By Tracey Anne Duncan
The benefits of massage are widely touted by influencers, the self help obsessed, and everyone else wholly consumed by the wellness industrial complex.. As a person who has been a practicing body worker (what massage therapists call themselves) for many years, I am always tempted to say that massage is the cure for what ails you.
The self-care movement has inducted thousands of freshly minted massage therapists into the industry who promise relief for everything from anxiety to xenophobia. I have been starting to wonder whether massage can follow through on all the promises these newbies are making. I used my own experience, plus some mighty (and somewhat damning) research to separate fact from fiction when it comes to the health benefits of massage.
During the course of my career, I have worked with athletes of every ilk, from professional boxers to amateur runners. I have always thought of massage as a good way for athletes to both enhance performance and recover from events. Massage is proven to be relaxing to the nervous system without any of the side effects of anti-anxiety pharmaceuticals; that fact has led me to assume that it would help athletes chill out both before and after an event.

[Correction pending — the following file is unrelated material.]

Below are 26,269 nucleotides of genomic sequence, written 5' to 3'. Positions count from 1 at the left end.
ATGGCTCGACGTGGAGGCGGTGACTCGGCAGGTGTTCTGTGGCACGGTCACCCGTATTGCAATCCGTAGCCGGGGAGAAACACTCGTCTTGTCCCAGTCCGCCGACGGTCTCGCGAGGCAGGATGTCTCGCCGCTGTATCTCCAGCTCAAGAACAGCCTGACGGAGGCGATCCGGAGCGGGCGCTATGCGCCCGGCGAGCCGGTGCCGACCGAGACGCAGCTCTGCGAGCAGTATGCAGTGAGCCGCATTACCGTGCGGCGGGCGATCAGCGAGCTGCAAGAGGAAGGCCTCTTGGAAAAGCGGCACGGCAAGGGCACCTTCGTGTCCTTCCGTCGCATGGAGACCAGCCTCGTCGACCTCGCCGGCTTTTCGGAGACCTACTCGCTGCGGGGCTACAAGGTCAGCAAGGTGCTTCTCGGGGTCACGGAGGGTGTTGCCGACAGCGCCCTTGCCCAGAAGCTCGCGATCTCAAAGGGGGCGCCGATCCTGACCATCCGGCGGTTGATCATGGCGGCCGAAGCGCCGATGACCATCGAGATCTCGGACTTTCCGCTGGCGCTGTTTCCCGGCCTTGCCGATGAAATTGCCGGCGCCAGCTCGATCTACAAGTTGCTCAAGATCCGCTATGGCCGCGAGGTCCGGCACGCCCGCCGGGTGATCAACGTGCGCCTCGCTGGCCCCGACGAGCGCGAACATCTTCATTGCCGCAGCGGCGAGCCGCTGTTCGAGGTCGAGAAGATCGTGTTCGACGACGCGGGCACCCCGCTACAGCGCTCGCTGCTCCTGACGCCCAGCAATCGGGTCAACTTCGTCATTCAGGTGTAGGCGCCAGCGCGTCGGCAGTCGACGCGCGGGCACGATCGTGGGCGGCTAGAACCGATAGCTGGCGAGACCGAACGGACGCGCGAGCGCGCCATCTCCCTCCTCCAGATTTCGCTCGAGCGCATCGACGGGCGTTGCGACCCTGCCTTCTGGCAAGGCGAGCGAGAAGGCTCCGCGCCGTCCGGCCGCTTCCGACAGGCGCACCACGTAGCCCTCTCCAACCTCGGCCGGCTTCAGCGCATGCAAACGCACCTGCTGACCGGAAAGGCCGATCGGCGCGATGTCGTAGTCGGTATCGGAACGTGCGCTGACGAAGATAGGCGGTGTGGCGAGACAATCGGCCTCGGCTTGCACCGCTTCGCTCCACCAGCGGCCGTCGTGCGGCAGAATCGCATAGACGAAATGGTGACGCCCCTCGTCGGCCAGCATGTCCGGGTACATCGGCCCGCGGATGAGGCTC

After doing some research, I was surprised to find that my logic isn’t necessarily sound. The impacts of massage don’t appear to be measurable in a way that impacts athletic performance. Clinical research on sports massage showed no demonstrable benefits in reducing muscle soreness, enhancing performance, or shortening recovery time. Real talk, I feel pretty bummed about this and also a little guilty for all the athletes I’ve recommended massage to.
It’s worth mentioning though, that even if regular massages don’t transform you into an MVP, kneading out knots does make athletes feel better — less sore, less tight, etc. And that physical relief can be huge for people who put their bodies through a lot.
The woo-iverse is replete with reviews written by people who say that massage helped “fix” their posture. I take issues with these claims. First of all, let’s talk about what posture is. Simply put, posture is how you habitually hold your bones and muscles. “Bad” posture is when you habitually hold yourself in a way that takes the bones and muscles out of alignment with each other. Poor posture can lead to discomfort in the neck, shoulders, low back, jaw, and buttocks.
ShutterstockIt’s totally true that improving your posture can reduce discomfort. The problem is that reducing discomfort is not the same thing as actually changing your posture. In other words, yes, you can go get a massage to alleviate pain due to poor posture and you will probably feel better afterwards, but that’s a short-term solution to a long-term problem.
If you want to change your posture, it’s not going to happen after one massage. Or even several. Myfascial release and the Alexander Technique are both proven to help folks make positive postural changes, but these effects only come after a prolonged period of treatment